The White House amped up pressure on Venezuela’s cash-strapped government, restricting access to vital US capital markets and escalating a standoff between Washington and Caracas. In a move aimed at leveraging America’s vast financial power against Nicolas Maduro’s regime, President Donald Trump banned US trade in new bonds issued by the government or its cash-cow oil company PDVSA.
That could choke off access to New York debt markets and substantially raise the likelihood of Venezuela being forced into default.
Maduro’s government — which has faced months of deadly mass protests — has been accused of hijacking state institutions and moving ever deeper into autocratic rule.
The measures will “deny the Maduro dictatorship a critical source of financing to maintain its illegitimate rule,” the White House said in a statement.
Venezuela denounced the new US sanctions as the “worst aggression” against the country’s people and accused Washington of trying to stoke a humanitarian crisis in the oil-rich, cash-poor country.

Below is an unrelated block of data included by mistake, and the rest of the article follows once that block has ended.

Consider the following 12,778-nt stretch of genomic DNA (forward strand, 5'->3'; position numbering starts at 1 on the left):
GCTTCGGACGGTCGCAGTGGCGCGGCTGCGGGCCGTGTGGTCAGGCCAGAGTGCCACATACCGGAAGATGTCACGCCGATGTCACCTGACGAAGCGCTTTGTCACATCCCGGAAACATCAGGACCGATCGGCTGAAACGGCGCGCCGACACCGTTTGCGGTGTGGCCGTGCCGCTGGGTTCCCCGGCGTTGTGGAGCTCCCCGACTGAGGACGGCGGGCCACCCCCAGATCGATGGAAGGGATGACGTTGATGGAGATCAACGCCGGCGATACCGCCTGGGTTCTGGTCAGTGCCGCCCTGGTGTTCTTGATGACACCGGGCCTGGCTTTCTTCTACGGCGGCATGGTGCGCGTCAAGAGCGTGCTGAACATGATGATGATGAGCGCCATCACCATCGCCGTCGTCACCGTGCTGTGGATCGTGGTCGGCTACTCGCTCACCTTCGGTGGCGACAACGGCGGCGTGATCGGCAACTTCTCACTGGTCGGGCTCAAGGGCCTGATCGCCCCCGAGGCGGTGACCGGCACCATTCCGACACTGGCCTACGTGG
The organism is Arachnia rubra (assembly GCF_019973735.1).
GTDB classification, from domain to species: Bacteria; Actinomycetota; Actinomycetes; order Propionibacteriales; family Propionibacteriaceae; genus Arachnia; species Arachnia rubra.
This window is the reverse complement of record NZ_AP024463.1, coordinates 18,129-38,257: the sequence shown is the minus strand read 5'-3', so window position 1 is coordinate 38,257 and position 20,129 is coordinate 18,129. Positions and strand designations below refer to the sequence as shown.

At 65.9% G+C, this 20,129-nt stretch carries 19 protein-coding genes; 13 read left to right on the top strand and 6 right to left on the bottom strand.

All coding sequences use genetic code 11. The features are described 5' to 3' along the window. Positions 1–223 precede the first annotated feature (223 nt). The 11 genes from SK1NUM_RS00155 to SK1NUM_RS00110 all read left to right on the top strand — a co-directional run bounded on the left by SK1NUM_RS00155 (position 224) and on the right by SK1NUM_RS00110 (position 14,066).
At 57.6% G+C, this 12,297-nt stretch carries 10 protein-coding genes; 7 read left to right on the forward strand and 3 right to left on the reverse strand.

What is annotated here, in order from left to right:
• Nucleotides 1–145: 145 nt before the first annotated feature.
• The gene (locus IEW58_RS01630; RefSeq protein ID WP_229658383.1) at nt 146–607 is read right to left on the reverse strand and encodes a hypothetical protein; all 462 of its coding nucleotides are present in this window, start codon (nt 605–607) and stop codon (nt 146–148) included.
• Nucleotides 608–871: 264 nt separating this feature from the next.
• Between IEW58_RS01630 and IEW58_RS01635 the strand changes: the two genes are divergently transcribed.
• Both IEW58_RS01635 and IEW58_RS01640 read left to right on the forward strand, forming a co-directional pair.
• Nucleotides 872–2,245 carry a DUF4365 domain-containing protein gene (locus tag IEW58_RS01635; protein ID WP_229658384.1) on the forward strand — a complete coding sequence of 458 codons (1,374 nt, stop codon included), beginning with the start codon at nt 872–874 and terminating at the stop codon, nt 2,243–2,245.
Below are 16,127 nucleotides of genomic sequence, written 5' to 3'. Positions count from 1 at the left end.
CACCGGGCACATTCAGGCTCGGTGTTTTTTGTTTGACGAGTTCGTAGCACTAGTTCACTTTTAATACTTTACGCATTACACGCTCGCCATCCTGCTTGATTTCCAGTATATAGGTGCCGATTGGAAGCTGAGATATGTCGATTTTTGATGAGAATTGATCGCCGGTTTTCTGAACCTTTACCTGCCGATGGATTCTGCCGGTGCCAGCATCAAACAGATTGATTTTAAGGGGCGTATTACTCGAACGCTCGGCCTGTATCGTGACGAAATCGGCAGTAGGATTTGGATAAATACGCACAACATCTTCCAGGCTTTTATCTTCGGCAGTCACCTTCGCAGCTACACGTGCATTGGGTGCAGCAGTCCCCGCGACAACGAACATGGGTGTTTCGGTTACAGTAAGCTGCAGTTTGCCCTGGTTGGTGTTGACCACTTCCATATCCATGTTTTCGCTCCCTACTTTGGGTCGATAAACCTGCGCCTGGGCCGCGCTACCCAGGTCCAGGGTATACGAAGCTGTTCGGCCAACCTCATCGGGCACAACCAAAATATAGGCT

“What do they want? They want to starve the Venezuelan people? What is it they’re looking for?” said Foreign Minister Jorge Arreaza after talks with UN Secretary General Antonio Guterres in New York.
Maduro on Friday called an “urgent” meeting of American companies that buy Venezuelan oil to discuss the Trump administration’s sanctions.
He said the sanctions had created a situation akin to a “financial and economic blockade” and accused opposition leaders in his country of pushing for the US action, calling for National Assembly chief Julio Borges to be tried for treason.
Maduro’s government has been keen to blame the United States for its economic woes and leapt on Trump’s recent suggestions that Washington could intervene militarily — using that as a tool to unite the military.
“You are with Trump and the imperialists, or you are with the Bolivarian national armed forces and the homeland,” he said. “Never before has Venezuela been threatened in such a way.”
Trump’s national security advisor HR McMaster played down the prospect of an armed intervention, saying “no military actions are anticipated in the near future.”— AFP